Boarded-up storefronts and citizens without enough to eat point to a continuing COVID-induced crisis in our cities. Seventeen percent of restaurants in the U.S. had closed permanently or long term by Dec. 1 of last year, the result of months of low sales and public health capacity restrictions. And the economic toll means 42 million Americans, including 13 million children, face the specter of continued food deprivation this year.
Our urban neighborhoods are landscapes of small shops and entrepreneurs. We fear lasting inequality and irreparable damage to these businesses and to the health and food needs of vulnerable citizens in cities across America. The $28.6 billion Restaurants Act in the American Rescue Plan offers hope, but our restaurants need more if they are to survive through the crisis. They need ongoing support from their communities—not just customers but, crucially, large local employers focusing their investment capacities beyond philanthropy.
We have seen private actors already lift their communities, from Quicken Loans founder Dan Gilbert’s long-term championing and financing of economic stability projects in Detroit to snowboard manufacturer Burton retooling its Burlington, Vt., facility to make face shields for Northeast hospitals. In Newark, N.J., where our businesses are based, we’ve been part of a similar story.
Audible moved its global headquarters to Newark in 2007 to be part of the city’s renaissance. A decade later, Marcus B&P began serving comfort food and cocktails in a long-vacant Newark department store. Newark’s comeback from decades of disinvestment had gained significant momentum before the pandemic, with nearly $6 billion of development in the pipeline. Our businesses will be in Newark after the pandemic, but we fear other businesses and our most vulnerable residents will not be as lucky.
This is why we joined forces last April to launch Newark Working Kitchens (NWK), a nonprofit designed to help keep restaurants open and their cooks, servers, and staff working to prepare and deliver meals to Newark’s low-income seniors, families, and homeless. NWK is a model that can work in any city with a committed base of corporate anchors willing to invest in smaller businesses.
Here’s how it works: Every $10 donated to NWK buys a meal from one of our 30 restaurant partners, who each receive orders of hundreds of meals per week through the program. We work with Mayor Ras Baraka’s administration and community organizations to bring those cooked meals to people who cannot or should not go out to find food. We will have delivered over 1 million meals by June.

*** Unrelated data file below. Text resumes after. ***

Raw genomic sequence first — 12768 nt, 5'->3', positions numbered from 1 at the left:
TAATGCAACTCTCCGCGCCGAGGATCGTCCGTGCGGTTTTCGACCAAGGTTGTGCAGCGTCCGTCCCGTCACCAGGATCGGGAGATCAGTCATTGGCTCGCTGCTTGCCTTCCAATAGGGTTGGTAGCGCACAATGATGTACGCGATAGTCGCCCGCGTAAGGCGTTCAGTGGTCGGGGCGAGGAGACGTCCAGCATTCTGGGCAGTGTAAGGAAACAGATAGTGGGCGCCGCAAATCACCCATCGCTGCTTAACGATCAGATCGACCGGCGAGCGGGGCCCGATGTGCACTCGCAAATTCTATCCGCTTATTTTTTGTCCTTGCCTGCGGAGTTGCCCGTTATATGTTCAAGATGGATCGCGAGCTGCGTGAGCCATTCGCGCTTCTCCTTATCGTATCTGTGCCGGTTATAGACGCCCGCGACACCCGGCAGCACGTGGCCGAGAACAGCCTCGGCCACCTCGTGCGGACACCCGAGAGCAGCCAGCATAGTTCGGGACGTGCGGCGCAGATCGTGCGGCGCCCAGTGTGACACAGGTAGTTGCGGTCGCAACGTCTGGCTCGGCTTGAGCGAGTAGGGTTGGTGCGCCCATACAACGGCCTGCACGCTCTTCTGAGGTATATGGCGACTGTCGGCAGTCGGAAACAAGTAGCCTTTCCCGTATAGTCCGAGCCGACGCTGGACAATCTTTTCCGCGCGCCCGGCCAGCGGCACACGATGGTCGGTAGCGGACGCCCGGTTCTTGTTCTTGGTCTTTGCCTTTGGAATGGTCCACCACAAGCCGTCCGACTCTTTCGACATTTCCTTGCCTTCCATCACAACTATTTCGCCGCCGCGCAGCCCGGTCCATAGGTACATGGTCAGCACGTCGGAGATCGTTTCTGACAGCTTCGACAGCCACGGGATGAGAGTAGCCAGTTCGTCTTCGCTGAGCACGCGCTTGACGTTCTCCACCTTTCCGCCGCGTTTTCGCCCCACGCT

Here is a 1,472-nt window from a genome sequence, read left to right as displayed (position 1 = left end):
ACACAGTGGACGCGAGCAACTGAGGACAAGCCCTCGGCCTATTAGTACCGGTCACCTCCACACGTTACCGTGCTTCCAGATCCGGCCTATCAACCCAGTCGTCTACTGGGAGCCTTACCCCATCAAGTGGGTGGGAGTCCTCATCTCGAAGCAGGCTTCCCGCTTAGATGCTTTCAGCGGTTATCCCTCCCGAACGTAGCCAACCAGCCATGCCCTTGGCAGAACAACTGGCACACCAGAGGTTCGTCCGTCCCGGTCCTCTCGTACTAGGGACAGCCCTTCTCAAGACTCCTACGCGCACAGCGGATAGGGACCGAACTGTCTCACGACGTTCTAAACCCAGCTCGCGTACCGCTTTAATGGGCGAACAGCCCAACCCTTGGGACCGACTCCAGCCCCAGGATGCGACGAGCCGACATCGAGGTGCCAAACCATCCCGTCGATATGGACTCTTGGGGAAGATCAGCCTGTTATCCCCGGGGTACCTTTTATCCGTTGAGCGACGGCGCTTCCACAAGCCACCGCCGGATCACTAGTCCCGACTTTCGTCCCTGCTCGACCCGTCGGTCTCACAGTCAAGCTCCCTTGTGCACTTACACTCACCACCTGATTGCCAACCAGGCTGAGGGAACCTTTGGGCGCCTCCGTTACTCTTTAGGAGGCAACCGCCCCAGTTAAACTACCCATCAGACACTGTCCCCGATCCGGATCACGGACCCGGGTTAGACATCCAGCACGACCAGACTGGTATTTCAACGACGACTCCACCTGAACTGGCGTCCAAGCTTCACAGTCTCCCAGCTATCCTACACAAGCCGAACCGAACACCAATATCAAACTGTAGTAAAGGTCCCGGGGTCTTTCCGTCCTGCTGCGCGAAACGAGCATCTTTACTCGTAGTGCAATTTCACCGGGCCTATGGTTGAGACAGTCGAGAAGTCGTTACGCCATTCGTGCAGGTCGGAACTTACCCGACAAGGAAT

It is hard for either of us to convey the deep sense of purpose and pride that emanates daily from the restaurateurs and employees turned into frontline crisis response workers, or the camaraderie the effort has created among social service professionals and volunteers. The majority of these business owners and employees are people of color, women who head their households, or immigrants.
As rising vaccination rates deliver a long-awaited message of hope, many residents in comeback cities like Newark, where one in four residents lived below the poverty line before COVID-19, could be left behind as their health and incomes continue to be threatened by an uneven recovery. The need for consistent nutritious meals will remain high, as will be the need to keep restaurants in the urban core afloat during the economic recovery. Doing so may mean the difference between a transitory recession and a sustained depression in cities like Newark.
Other organizations are also connecting restaurant workers to those in need. Washington, D.C.-based social enterprise organization, DC Central Kitchen, has turned its job training cafe into a food production site, hiring graduates of its job training program to prepare meals and deliver them to schools, shelters, public housing sites, and senior living centers. And groups like World Central Kitchen, an NWK operational partner, have empowered local restaurants nationwide to cook meals for communities in need.
We urge private sector decision-makers and government officials to consider how programs like these can sustain jobs, businesses, and lives in their own communities. Hope is on the horizon, but as the narrative shifts to reopening and a “return to normal,” that reality will not be possible for many who have lost jobs, lost businesses, or face tremendous debt. We cannot forget them.
Don Katz is the founder and executive chairman of Audible and the founder of Newark Venture Partners.
Marcus Samuelsson is an award-winning chef, restaurateur, cookbook author, philanthropist, and food activist.
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